of the underlying
as much as possible. In order to choose the proper degree of adoption of
T interface, the
following must be noted: Even if all the operations supported by an instance
T are defined for
the entire range of values for such a type, an
extends such a set of values with a new value for which most (otherwise valid)
operations are not defined in terms of
itself is merely a
any attempt to define such operations upon uninitialized optionals will be
totally artificial w.r.t.
This library chooses an interface which follows from
interface only for those operations which are well defined (w.r.t the type
T) even if any of the operands
are uninitialized. These operations include: construction, copy-construction,
assignment, swap and relational operations.
For the value access operations, which are undefined (w.r.t the type
T) when the operand is uninitialized, a
different interface is chosen (which will be explained next).
Also, the presence of the possibly uninitialized state requires additional
operations not provided by
itself which are supported by a special interface.
A relevant feature of a pointer is that it can have a null pointer value. This is a special value which is used to indicate that the pointer is not referring to any object at all. In other words, null pointer values convey the notion of nonexistent objects.
This meaning of the null pointer value allowed pointers to became a de facto standard for handling optional objects because all you have to do to refer to a value which you don't really have is to use a null pointer value of the appropriate type. Pointers have been used for decades—from the days of C APIs to modern C++ libraries—to refer to optional (that is, possibly nonexistent) objects; particularly as optional arguments to a function, but also quite often as optional data members.
The possible presence of a null pointer value makes the operations that access
the pointee's value possibly undefined, therefore, expressions which use
dereference and access operators, such as:
*p = 2 )
( p->foo() ), implicitly
convey the notion of optionality, and this information is tied to the syntax
of the expressions. That is, the presence of operators
-> tell by themselves
—without any additional context— that the expression will be undefined
unless the implied pointee actually exist.
Such a de facto idiom for referring to optional objects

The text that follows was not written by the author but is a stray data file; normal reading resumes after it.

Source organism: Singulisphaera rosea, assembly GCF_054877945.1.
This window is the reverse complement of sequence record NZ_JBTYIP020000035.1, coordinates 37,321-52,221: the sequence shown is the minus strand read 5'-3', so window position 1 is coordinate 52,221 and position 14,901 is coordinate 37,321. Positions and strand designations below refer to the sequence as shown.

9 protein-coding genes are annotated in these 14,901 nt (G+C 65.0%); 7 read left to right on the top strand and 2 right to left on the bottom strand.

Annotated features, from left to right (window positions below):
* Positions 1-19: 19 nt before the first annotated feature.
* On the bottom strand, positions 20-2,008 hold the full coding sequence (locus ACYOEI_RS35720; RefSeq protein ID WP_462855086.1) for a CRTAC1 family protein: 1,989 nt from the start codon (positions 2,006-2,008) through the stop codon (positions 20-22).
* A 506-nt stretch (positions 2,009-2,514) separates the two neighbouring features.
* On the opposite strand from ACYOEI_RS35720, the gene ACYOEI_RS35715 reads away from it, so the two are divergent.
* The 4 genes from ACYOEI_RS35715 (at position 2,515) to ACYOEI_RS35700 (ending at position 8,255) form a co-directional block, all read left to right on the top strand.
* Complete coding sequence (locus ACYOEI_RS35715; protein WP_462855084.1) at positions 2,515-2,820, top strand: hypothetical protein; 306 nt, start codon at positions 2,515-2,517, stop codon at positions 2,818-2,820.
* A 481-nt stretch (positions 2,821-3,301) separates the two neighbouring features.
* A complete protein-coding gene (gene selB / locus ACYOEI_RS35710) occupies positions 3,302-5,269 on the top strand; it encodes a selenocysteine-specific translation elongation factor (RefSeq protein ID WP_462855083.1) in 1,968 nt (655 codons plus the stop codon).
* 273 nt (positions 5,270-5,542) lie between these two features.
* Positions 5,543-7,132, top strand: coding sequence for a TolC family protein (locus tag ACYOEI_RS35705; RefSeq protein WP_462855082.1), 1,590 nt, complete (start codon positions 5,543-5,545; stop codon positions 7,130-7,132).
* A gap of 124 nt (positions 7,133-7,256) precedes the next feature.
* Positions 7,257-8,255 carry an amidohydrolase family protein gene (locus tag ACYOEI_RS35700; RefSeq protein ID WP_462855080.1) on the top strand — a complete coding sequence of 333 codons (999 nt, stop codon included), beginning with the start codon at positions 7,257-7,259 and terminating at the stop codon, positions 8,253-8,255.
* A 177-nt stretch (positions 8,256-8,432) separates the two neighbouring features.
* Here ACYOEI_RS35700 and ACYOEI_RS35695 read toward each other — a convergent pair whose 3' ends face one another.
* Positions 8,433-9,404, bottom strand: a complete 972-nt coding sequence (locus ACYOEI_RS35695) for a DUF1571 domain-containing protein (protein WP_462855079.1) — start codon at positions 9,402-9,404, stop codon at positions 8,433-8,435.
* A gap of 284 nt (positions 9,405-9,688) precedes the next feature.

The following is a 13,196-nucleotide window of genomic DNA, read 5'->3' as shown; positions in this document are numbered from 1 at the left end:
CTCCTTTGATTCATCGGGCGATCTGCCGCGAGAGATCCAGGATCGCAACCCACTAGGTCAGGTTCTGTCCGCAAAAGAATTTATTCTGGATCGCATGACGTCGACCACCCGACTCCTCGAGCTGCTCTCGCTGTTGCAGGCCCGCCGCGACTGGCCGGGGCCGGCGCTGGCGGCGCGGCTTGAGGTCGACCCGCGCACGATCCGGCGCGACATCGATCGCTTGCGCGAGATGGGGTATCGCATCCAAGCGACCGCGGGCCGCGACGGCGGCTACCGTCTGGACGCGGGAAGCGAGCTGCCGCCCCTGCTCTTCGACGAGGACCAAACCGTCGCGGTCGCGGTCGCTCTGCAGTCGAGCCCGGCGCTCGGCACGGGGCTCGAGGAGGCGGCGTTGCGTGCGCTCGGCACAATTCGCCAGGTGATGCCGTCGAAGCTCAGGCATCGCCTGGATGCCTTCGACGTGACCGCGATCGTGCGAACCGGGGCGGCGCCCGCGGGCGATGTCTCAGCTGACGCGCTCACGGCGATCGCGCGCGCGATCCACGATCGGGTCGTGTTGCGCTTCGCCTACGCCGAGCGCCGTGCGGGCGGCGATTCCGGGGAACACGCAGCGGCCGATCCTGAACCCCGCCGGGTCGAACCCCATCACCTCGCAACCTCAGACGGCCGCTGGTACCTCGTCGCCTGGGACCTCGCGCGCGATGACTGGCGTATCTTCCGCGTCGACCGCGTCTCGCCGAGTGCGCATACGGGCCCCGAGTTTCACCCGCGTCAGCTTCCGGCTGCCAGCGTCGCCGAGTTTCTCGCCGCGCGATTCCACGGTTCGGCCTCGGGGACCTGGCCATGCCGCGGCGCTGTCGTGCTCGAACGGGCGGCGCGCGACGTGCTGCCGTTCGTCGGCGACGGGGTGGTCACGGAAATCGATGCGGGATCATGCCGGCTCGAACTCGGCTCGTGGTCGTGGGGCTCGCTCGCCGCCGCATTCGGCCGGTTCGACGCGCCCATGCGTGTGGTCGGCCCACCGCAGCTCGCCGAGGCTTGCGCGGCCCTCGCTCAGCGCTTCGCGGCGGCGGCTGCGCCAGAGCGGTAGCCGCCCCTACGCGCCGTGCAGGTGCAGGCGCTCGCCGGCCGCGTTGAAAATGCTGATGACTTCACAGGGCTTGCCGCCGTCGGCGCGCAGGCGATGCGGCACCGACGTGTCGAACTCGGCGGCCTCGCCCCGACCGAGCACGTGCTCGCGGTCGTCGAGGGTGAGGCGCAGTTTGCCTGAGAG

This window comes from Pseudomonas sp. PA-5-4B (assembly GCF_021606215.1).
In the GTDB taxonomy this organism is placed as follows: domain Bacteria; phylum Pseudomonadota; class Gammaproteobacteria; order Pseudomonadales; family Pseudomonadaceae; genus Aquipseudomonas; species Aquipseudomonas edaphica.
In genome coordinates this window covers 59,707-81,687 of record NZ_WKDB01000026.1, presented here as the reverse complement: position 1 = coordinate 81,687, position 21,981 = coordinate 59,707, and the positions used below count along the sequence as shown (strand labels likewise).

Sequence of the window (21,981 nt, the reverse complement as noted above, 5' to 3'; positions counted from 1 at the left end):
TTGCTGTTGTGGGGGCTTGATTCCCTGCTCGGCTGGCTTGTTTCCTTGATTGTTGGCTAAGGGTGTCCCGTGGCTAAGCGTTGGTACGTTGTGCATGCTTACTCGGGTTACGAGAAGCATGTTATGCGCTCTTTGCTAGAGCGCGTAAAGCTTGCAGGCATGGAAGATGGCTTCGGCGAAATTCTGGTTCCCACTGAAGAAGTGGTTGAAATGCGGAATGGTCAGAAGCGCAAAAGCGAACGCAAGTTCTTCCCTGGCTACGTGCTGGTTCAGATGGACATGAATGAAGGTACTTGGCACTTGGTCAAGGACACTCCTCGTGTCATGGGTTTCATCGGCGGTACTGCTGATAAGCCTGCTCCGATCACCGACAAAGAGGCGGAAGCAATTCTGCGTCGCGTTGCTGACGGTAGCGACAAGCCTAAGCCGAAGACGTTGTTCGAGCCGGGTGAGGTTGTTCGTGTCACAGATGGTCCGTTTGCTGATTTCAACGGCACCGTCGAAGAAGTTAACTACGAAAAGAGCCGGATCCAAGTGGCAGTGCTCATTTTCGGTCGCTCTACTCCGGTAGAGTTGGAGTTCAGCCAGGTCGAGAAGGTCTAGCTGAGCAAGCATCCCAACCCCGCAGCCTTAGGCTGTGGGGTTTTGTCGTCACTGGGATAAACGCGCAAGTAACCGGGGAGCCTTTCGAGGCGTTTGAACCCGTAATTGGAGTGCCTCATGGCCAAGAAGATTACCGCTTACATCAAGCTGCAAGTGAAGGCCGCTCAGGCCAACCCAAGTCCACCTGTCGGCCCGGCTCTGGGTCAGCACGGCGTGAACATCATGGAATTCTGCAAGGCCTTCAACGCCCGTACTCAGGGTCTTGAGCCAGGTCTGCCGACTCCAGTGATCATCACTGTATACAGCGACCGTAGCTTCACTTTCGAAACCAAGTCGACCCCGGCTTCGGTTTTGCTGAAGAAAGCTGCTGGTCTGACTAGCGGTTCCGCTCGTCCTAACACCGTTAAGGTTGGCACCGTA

can be formalized in the form of a concept: the OptionalPointee
concept. This concept captures the syntactic usage of operators
and contextual conversion to
to convey the notion of optionality.
However, pointers are good to refer to optional objects, but not particularly good to handle the optional objects in all other respects, such as initializing or moving/copying them. The problem resides in the shallow-copy of pointer semantics: if you need to effectively move or copy the object, pointers alone are not enough. The problem is that copies of pointers do not imply copies of pointees. For example, as was discussed in the motivation, pointers alone cannot be used to return optional objects from a function because the object must move outside from the function and into the caller's context.
A solution to the shallow-copy problem that is often used is to resort to
dynamic allocation and use a smart pointer to automatically handle the details
of this. For example, if a function is to optionally return an object
X, it can use
as the return value. However, this requires dynamic allocation of
is a built-in or small POD, this technique is very poor in terms of required
resources. Optional objects are essentially values so it is very convenient
to be able to use automatic storage and deep-copy semantics to manipulate
optional values just as we do with ordinary values. Pointers do not have
this semantics, so are inappropriate for the initialization and transport
of optional values, yet are quite convenient for handling the access to the
possible undefined value because of the idiomatic aid present in the OptionalPointee concept
incarnated by pointers.
For value access operations
optional<> uses operators
-> to lexically warn
about the possibly uninitialized state appealing to the familiar pointer
semantics w.r.t. to null pointers.
However, it is particularly important to note that
does not have shallow-copy so does not alias: two different optionals never
refer to the same value unless
itself is a reference (but may have equivalent values).
The difference between an
and a pointer must be kept in mind, particularly because the semantics of
relational operators are different: since
is a value-wrapper, relational operators are deep: they compare optional
values; but relational operators for pointers are shallow: they do not compare
pointee values. As a result, you might be able to replace
on some situations but not always. Specifically, on generic code written
for both, you cannot use relational operators directly, and must use the